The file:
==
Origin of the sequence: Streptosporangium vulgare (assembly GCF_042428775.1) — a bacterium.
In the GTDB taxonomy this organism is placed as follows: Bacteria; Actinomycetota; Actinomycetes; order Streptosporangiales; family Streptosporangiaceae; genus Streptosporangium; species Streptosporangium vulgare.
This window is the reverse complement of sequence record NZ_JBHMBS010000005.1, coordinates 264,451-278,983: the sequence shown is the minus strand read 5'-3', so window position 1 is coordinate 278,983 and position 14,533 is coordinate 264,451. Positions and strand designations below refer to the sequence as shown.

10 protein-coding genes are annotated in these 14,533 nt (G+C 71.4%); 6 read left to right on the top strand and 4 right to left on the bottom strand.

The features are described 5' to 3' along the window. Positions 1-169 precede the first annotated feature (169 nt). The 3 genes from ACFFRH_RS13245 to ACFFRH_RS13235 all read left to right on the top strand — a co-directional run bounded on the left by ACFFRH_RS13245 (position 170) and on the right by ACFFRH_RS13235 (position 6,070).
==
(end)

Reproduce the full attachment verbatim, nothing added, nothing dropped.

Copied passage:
Origin of the sequence: Streptosporangium vulgare (assembly GCF_042428775.1) — a bacterium.
In the GTDB taxonomy this organism is placed as follows: Bacteria; Actinomycetota; Actinomycetes; order Streptosporangiales; family Streptosporangiaceae; genus Streptosporangium; species Streptosporangium vulgare.
This window is the reverse complement of sequence record NZ_JBHMBS010000005.1, coordinates 264,451-278,983: the sequence shown is the minus strand read 5'-3', so window position 1 is coordinate 278,983 and position 14,533 is coordinate 264,451. Positions and strand designations below refer to the sequence as shown.

10 protein-coding genes are annotated in these 14,533 nt (G+C 71.4%); 6 read left to right on the top strand and 4 right to left on the bottom strand.

The features are described 5' to 3' along the window. Positions 1-169 precede the first annotated feature (169 nt). The 3 genes from ACFFRH_RS13245 to ACFFRH_RS13235 all read left to right on the top strand — a co-directional run bounded on the left by ACFFRH_RS13245 (position 170) and on the right by ACFFRH_RS13235 (position 6,070).